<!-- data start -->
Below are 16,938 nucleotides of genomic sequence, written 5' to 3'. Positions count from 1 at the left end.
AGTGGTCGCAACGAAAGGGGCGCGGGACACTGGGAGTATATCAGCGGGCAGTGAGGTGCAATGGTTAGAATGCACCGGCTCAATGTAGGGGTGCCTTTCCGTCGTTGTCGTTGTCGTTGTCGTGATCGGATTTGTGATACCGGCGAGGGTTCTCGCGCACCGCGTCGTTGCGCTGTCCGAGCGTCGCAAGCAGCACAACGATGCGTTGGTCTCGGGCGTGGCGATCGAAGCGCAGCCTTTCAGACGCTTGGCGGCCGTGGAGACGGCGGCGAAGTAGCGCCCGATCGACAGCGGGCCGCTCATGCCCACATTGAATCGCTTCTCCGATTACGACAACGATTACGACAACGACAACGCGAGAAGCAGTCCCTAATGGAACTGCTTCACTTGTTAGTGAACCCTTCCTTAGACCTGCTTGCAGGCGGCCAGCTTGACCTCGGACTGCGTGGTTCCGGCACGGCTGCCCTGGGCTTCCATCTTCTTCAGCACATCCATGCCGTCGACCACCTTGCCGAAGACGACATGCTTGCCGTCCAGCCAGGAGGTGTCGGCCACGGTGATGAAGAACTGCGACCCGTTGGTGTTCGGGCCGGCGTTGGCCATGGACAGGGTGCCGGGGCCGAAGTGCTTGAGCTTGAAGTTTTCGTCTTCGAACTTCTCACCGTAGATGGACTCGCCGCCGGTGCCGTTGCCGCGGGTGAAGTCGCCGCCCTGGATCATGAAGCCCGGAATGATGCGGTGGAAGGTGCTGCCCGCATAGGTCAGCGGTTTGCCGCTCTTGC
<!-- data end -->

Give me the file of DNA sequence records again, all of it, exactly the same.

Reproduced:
Below are 16,938 nucleotides of genomic sequence, written 5' to 3'. Positions count from 1 at the left end.
AGTGGTCGCAACGAAAGGGGCGCGGGACACTGGGAGTATATCAGCGGGCAGTGAGGTGCAATGGTTAGAATGCACCGGCTCAATGTAGGGGTGCCTTTCCGTCGTTGTCGTTGTCGTTGTCGTGATCGGATTTGTGATACCGGCGAGGGTTCTCGCGCACCGCGTCGTTGCGCTGTCCGAGCGTCGCAAGCAGCACAACGATGCGTTGGTCTCGGGCGTGGCGATCGAAGCGCAGCCTTTCAGACGCTTGGCGGCCGTGGAGACGGCGGCGAAGTAGCGCCCGATCGACAGCGGGCCGCTCATGCCCACATTGAATCGCTTCTCCGATTACGACAACGATTACGACAACGACAACGCGAGAAGCAGTCCCTAATGGAACTGCTTCACTTGTTAGTGAACCCTTCCTTAGACCTGCTTGCAGGCGGCCAGCTTGACCTCGGACTGCGTGGTTCCGGCACGGCTGCCCTGGGCTTCCATCTTCTTCAGCACATCCATGCCGTCGACCACCTTGCCGAAGACGACATGCTTGCCGTCCAGCCAGGAGGTGTCGGCCACGGTGATGAAGAACTGCGACCCGTTGGTGTTCGGGCCGGCGTTGGCCATGGACAGGGTGCCGGGGCCGAAGTGCTTGAGCTTGAAGTTTTCGTCTTCGAACTTCTCACCGTAGATGGACTCGCCGCCGGTGCCGTTGCCGCGGGTGAAGTCGCCGCCCTGGATCATGAAGCCCGGAATGATGCGGTGGAAGGTGCTGCCCGCATAGGTCAGCGGTTTGCCGCTCTTGC